We rode from our hotel at Llanes towards tonight’s stop at Gijon. This was probably the most beautiful day in terms of scenery, passing along te coastline and some amazing beeches. Most of our track there was on wet sand (which is much easier to cycle on than dry).
Slightly off our route at one point, a small enclosure of sheep with a large dog guarding them - also inside the pen! Fr Michael judged that he was a friendly dog so we went and introduced ourselves, at which the dog seemed very happy (I bet no one would dare touch the sheep though!)
We also had to contend with electric fences, pushing the bikes through narrow gaps was a shocking experience as some found, compared to lifting them over. Our lunch break attracted the attention of some police officers who didn't appreciate our parking So we politely offered to move the van and all was well.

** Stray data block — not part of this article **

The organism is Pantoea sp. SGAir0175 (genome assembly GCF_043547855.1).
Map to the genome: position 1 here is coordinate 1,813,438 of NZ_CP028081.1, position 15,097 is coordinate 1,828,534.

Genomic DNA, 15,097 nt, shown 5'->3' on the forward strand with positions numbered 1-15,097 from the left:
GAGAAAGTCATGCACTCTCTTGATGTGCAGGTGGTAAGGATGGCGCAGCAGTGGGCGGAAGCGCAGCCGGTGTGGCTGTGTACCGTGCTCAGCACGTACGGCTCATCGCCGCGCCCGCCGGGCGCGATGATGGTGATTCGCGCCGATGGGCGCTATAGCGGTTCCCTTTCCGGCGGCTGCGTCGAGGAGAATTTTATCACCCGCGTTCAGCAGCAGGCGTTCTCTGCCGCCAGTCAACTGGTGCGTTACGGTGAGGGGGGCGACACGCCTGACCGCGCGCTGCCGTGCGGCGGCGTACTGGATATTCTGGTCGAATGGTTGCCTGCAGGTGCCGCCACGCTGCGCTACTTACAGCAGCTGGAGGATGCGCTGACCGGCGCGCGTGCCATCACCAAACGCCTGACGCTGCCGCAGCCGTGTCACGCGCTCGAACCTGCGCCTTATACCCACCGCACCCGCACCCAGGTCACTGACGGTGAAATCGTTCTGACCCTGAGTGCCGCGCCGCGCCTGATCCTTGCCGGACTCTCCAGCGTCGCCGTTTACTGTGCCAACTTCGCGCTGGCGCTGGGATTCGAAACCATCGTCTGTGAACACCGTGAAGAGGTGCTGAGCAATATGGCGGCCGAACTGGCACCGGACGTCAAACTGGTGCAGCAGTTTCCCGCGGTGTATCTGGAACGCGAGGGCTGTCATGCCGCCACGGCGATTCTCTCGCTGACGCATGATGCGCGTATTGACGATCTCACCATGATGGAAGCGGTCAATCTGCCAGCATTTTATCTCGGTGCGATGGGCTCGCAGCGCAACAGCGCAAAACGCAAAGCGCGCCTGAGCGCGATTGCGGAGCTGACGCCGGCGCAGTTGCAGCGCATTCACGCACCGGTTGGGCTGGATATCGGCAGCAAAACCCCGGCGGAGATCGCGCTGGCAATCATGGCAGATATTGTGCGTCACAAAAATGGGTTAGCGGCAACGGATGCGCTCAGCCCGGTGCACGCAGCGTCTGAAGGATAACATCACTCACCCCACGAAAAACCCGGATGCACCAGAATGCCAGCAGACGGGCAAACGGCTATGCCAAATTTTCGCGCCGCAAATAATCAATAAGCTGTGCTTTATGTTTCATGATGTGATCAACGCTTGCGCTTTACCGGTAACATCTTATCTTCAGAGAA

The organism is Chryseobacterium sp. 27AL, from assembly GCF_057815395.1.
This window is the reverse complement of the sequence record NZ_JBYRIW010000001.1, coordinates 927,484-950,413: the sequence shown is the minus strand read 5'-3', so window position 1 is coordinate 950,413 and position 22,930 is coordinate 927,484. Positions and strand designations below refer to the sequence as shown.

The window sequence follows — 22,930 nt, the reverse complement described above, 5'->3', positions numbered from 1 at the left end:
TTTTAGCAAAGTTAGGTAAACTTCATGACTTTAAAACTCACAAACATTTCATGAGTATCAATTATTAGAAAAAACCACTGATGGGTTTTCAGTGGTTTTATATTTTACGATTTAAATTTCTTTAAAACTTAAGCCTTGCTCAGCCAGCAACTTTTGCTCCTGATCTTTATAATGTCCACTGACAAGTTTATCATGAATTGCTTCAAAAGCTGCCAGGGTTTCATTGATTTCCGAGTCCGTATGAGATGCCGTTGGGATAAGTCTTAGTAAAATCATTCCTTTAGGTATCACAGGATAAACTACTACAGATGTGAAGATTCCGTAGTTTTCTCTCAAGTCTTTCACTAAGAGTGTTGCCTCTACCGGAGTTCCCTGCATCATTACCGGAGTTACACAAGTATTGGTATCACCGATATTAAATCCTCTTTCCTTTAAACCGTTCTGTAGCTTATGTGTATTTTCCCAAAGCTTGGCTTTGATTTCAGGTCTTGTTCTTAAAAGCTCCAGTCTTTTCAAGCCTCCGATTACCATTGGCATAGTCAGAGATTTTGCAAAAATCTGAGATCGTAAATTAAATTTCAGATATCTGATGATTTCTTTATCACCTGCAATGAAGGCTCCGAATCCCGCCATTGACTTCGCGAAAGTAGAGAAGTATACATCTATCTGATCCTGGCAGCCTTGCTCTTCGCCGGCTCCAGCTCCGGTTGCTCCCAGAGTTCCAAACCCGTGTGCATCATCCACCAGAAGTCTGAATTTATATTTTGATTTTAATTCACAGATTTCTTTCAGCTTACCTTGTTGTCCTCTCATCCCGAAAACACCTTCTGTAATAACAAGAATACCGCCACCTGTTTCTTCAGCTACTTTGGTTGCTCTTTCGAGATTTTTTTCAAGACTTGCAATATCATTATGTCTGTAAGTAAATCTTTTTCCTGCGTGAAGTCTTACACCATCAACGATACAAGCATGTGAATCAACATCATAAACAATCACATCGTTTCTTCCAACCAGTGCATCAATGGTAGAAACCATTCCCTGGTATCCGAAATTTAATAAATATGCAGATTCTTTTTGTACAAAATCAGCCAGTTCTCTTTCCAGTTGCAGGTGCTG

Suitably refuelled we made the remaining 28 miles in good time, stopping at Selorio just before arriving at Gijon, so that we could load the bikes into the van before arriving at this busy town. The other mis-hap of the day was a worrying noise from Mike Carney’s brakes. Whilst lacking the mechanical expertise of our missing Mick Claridge, I had luckily brought a can of brake-cleaner which solved the problem.
Wednesday 21st June Gijon to Tapia de Casariego
We started the day with a detour by van to the amazing cathedral and museum at Oviedo. This reputedly became the centre of Spanish Christianity after the first Persian invasion of Jerusalem. Many relics and treasures were rescued and brought to a cave near here, and later to the cathedral when it was constructed. The wealth and splendour of the place shows how closely church and state were tied at that time, as does the long list of nobility associated with church building.